The United States General Accounting Office (GAO) sent the country a wake-up call with its final report last month on the state of America's crumbling schools. The message: Rebuild our education infrastructure now, or deal with the effects of deferred maintenance on children's education and our country's competitiveness for another generation.
The two-year GAO study documents the neglect and disrepair of schools at the elementary and secondary levels, pointing out that crumbling schools are a national problem affecting cities, suburbs, and rural areas.
Approximately one-third of the country's school buildings are ripe for replacement, and up to 70 percent in some areas have identifiable flaws that negatively affect the learning environment, such as leaking roofs, faulty or inadequate electrical wiring, falling plaster, and rusty plumbing. The GAO estimates that $112 billion is needed to get schools into simply "good" condition.
How to finance these repairs is where the argument heats up. Because of the tradition of local control of elementary and secondary schools, the federal government has been only marginally involved in funding education at that level. Despite recent efforts to help defray the costs of educating poor children, the share of costs paid at the federal level today is less than 7 percent. It has never been more than 10 percent.
Most of the financing for repairs comes from a local funding base, principally the property tax, which is increasingly incapable of supporting opportunities for quality education. Property wealth is an inelastic tax base. It creates gross disparities in the amounts individual school districts can raise, and it is so strained that costs associated with programs and salaries consistently crowd out money for maintenance, repair, rebuilding, and replacement of infrastructure and facilities. State governments, which share in varying degrees the responsibility for financing education, invested $3.5 billion for facility repair nationwide in 1994 - only 3 percent of the need reported by the GAO.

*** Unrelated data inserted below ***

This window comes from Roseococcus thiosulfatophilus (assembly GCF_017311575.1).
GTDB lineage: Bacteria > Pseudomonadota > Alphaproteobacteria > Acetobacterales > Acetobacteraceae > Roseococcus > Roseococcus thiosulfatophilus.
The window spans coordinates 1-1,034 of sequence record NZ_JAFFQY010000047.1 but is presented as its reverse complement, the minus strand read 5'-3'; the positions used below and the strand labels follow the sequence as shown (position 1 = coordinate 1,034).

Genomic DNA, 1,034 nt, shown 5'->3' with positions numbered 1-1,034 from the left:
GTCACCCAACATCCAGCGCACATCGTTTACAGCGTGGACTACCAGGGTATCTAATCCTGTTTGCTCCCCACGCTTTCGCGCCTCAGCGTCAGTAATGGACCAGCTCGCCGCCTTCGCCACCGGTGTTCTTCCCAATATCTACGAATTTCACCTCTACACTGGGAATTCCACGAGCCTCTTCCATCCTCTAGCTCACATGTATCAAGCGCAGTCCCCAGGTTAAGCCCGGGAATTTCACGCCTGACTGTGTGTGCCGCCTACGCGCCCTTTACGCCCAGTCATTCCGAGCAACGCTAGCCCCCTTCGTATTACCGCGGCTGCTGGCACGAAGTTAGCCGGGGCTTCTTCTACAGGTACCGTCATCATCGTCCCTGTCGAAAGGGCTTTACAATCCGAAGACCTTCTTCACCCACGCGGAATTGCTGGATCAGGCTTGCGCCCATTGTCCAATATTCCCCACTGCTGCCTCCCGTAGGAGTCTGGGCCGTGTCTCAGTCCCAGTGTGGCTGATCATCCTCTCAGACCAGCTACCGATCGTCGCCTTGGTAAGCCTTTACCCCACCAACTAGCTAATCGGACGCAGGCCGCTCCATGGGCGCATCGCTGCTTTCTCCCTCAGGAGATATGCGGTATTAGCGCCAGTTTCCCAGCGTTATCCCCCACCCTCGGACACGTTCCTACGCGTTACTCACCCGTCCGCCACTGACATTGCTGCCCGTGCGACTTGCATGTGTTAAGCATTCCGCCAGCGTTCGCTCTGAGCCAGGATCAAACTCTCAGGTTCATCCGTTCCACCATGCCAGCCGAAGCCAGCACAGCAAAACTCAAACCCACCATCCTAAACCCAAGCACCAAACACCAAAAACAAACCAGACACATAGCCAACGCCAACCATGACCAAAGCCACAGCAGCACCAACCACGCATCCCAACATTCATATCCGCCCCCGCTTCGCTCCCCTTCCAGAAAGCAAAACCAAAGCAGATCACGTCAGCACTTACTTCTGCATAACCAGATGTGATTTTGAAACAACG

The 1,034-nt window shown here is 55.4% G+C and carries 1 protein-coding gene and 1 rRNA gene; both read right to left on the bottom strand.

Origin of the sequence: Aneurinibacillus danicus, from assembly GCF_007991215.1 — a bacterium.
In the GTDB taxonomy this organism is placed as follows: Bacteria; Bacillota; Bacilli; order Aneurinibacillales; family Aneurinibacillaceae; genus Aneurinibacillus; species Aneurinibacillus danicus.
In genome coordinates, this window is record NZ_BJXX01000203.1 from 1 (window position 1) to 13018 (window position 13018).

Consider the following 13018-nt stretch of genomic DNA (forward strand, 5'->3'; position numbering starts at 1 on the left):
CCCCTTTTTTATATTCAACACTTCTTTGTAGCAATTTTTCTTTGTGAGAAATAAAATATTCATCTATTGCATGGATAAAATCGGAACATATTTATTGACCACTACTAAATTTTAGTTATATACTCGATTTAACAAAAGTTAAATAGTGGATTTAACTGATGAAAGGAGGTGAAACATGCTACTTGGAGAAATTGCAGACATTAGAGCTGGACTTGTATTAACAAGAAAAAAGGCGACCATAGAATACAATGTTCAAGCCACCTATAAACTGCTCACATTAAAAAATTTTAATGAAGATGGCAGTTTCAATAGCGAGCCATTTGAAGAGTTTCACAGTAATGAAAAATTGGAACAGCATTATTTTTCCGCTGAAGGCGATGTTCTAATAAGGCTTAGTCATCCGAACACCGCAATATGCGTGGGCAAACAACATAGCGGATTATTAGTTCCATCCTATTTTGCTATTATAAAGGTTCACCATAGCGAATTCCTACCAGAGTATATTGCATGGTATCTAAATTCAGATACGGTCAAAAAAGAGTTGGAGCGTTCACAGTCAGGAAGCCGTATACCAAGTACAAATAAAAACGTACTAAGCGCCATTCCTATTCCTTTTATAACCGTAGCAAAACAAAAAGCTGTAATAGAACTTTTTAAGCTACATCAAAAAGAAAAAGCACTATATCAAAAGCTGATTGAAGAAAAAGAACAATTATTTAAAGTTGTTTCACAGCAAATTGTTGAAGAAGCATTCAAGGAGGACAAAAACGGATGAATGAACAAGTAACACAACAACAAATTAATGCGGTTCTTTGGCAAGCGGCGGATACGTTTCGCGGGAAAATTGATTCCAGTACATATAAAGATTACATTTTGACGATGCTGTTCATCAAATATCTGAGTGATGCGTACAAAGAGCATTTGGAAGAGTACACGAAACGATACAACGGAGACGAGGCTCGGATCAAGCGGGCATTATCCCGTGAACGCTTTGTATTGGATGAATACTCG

The Education Infrastructure Act, which became law in 1994 but remains unfunded by Congress, suggests a new paradigm for education finance - one that recognizes both fiscal realities and the importance of quality education.
President Clinton and I recently proposed a $5 billion interest subsidy to help local school districts float bond issues to rebuild. By engaging federal financial support for the specific task of school construction and repair, we can bring national resources to the challenge of preparing our children for the 21st century.
Our students will need computers and the technology to run them, as well as sound buildings in which to use them, if they are to acquire the "capital" that education represents. The US can't compete if our children can't learn, and our students can't learn if their schools are falling down.
Federal help to rebuild our elementary schools means everybody wins: Children, teachers, and school officials enjoy a better environment for learning and teaching; local taxpayers win a reprieve from further debt; and state and local governments get an opportunity to improve their schools and educational systems in general.
The "Tower of Babel" approach to school funding must be replaced with a cooperative model in which national, state, and local governments each play a role in helping communities educate our children. Just about every candidate for office runs on an education platform.
Isn't it time to put some mortar on the brick?
*Carol Moseley-Braun (D) is a US Senator from Illinois.